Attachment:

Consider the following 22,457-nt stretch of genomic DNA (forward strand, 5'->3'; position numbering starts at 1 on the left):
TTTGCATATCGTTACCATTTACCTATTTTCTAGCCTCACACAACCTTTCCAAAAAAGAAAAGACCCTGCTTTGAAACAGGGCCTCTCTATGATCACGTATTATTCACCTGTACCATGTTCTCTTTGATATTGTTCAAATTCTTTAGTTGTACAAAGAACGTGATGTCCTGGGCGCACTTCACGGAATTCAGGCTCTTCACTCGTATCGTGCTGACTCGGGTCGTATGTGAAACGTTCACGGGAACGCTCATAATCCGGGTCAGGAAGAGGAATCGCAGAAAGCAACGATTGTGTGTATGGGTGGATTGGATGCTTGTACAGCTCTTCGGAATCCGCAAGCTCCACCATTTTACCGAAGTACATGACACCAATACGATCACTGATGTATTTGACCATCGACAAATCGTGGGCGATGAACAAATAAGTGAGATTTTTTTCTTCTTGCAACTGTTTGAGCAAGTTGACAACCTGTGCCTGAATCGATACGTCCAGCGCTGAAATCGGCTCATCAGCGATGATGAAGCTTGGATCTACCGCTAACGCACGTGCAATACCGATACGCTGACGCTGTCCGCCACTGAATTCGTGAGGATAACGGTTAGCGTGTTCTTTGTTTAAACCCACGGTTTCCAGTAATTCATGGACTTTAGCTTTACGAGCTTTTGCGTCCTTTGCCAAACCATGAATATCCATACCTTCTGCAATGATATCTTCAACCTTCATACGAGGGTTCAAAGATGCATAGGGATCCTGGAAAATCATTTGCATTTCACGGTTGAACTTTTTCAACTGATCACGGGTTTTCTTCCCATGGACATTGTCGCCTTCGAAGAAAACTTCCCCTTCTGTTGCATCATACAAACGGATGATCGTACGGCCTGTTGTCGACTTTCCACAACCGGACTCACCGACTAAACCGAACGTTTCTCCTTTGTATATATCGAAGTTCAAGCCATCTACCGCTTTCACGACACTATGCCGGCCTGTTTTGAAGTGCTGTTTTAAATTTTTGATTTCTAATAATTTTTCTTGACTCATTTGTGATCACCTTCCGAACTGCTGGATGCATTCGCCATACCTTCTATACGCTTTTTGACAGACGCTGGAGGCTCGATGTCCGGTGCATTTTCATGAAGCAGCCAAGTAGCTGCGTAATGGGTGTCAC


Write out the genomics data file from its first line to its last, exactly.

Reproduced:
Consider the following 22,457-nt stretch of genomic DNA (forward strand, 5'->3'; position numbering starts at 1 on the left):
TTTGCATATCGTTACCATTTACCTATTTTCTAGCCTCACACAACCTTTCCAAAAAAGAAAAGACCCTGCTTTGAAACAGGGCCTCTCTATGATCACGTATTATTCACCTGTACCATGTTCTCTTTGATATTGTTCAAATTCTTTAGTTGTACAAAGAACGTGATGTCCTGGGCGCACTTCACGGAATTCAGGCTCTTCACTCGTATCGTGCTGACTCGGGTCGTATGTGAAACGTTCACGGGAACGCTCATAATCCGGGTCAGGAAGAGGAATCGCAGAAAGCAACGATTGTGTGTATGGGTGGATTGGATGCTTGTACAGCTCTTCGGAATCCGCAAGCTCCACCATTTTACCGAAGTACATGACACCAATACGATCACTGATGTATTTGACCATCGACAAATCGTGGGCGATGAACAAATAAGTGAGATTTTTTTCTTCTTGCAACTGTTTGAGCAAGTTGACAACCTGTGCCTGAATCGATACGTCCAGCGCTGAAATCGGCTCATCAGCGATGATGAAGCTTGGATCTACCGCTAACGCACGTGCAATACCGATACGCTGACGCTGTCCGCCACTGAATTCGTGAGGATAACGGTTAGCGTGTTCTTTGTTTAAACCCACGGTTTCCAGTAATTCATGGACTTTAGCTTTACGAGCTTTTGCGTCCTTTGCCAAACCATGAATATCCATACCTTCTGCAATGATATCTTCAACCTTCATACGAGGGTTCAAAGATGCATAGGGATCCTGGAAAATCATTTGCATTTCACGGTTGAACTTTTTCAACTGATCACGGGTTTTCTTCCCATGGACATTGTCGCCTTCGAAGAAAACTTCCCCTTCTGTTGCATCATACAAACGGATGATCGTACGGCCTGTTGTCGACTTTCCACAACCGGACTCACCGACTAAACCGAACGTTTCTCCTTTGTATATATCGAAGTTCAAGCCATCTACCGCTTTCACGACACTATGCCGGCCTGTTTTGAAGTGCTGTTTTAAATTTTTGATTTCTAATAATTTTTCTTGACTCATTTGTGATCACCTTCCGAACTGCTGGATGCATTCGCCATACCTTCTATACGCTTTTTGACAGACGCTGGAGGCTCGATGTCCGGTGCATTTTCATGAAGCAGCCAAGTAGCTGCGTAATGGGTGTCAC